It quickly became clear that they’ve spend a lot of time and effort into structuring their sets so there is a balance of peaks and valleys, from the hard funk breakbeat of Maria También to the dreamy, sweet and soulful soft tones of Cómo Me Quieres. As a trio they balance each other out wonderfully. Laura Lee is often the most compelling focal point with her knee drops and hip swivels and constantly light-dancing bass-lines, while Mark Speer roams his side of the stage, also in endless motion as a player but with a kind of roving commission to explore all stylistic facets of his guitar, from psych rock solos to dub echoes and flurries of hyper-melodic Thai funk. Holding it all down and providing a framework for which to hang the songs on was drummer DJ Johnson, his playing channeling everything from hip hop breakbeats to James Brown and Portishead.

IMG_6350

Their breakthrough album Con Todo El Mundo provided a large portion of their set but there were also dips back into their debut The Universe Smiles Upon You, with White Gloves being a particular highlight and one of the only songs to feature all three on vocals. As the set progressed we got a strange interaction between Lee and a lonely looking green telephone which seemed kind of pointless and a successful attempt by Speer to get everyone in the room to introduce themselves to the person standing next to them.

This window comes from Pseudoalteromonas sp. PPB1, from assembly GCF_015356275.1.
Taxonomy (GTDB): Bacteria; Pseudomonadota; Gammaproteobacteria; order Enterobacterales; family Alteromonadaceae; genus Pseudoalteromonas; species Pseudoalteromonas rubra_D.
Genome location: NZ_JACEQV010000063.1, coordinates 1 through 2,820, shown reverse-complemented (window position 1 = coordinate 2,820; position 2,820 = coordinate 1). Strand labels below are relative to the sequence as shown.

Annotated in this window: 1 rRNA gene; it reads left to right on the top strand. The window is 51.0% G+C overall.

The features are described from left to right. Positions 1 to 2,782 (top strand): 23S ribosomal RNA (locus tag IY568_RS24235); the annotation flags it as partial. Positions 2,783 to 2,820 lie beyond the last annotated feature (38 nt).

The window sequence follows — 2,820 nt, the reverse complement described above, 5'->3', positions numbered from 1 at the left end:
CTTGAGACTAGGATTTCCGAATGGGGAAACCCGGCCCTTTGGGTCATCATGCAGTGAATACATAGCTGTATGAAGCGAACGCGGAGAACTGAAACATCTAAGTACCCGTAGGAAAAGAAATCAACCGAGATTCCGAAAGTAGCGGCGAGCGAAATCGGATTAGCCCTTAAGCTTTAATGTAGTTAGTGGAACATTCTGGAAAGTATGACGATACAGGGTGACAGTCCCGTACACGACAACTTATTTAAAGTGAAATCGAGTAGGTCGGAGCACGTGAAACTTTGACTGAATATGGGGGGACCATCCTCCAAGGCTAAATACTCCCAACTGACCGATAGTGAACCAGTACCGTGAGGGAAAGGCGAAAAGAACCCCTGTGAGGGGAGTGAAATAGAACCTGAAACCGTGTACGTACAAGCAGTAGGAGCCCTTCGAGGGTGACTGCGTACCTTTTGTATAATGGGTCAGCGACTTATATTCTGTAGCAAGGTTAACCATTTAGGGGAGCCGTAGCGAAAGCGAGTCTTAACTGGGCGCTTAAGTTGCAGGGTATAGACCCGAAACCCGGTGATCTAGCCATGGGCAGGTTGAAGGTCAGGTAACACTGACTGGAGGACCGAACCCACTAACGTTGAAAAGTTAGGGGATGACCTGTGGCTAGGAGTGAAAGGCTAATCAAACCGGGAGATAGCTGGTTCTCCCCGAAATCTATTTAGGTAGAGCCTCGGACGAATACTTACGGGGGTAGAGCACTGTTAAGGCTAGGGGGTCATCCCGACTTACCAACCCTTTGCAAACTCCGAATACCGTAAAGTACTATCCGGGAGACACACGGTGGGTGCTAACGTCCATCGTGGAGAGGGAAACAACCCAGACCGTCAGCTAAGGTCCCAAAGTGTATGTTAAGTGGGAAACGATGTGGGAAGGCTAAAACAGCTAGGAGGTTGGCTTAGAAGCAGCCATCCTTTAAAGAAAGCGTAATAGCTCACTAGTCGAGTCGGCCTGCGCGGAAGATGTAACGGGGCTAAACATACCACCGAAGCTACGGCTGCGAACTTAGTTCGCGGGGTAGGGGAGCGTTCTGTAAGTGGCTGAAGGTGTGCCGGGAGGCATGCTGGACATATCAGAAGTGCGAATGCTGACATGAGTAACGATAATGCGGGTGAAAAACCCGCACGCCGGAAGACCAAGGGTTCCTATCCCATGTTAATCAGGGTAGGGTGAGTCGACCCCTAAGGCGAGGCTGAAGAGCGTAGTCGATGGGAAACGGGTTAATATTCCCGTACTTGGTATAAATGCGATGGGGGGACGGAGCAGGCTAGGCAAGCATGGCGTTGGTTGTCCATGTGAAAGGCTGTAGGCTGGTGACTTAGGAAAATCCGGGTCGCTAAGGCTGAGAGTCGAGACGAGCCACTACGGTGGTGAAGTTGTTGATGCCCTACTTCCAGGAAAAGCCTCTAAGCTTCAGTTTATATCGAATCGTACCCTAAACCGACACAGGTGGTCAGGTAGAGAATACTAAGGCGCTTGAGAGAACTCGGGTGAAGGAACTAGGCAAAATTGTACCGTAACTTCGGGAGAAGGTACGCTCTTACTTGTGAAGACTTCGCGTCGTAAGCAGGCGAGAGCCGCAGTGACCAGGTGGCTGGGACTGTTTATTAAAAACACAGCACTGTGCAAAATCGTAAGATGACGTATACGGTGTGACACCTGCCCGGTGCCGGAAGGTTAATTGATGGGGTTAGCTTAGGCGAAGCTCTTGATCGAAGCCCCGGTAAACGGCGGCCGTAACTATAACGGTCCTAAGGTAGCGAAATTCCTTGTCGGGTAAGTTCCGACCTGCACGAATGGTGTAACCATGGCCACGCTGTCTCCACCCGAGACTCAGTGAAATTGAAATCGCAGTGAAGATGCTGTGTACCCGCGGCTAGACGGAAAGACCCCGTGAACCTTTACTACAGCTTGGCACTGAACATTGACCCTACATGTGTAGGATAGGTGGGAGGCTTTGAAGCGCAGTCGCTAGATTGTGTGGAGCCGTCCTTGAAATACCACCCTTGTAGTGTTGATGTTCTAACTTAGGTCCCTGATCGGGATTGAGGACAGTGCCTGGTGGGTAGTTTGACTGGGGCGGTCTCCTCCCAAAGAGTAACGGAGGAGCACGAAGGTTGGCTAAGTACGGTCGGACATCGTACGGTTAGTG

Before the encore the entertainment factor peaked with a medley that saw seamless transitions between songs by Ol’ Dirty Bastard, A Tribe Called Quest, Chris Isaak’s Wicked Game, and culminating in the crowd joining in on the chorus to Spandau Ballet’s True (via PM Dawn). 

What the trio showed was their ability to translate their music from the intimacy of their recordings to the live stage, where they balanced nuance with deep grooves, hypnotic and sensual rhythms, humour and exceptional musicianship.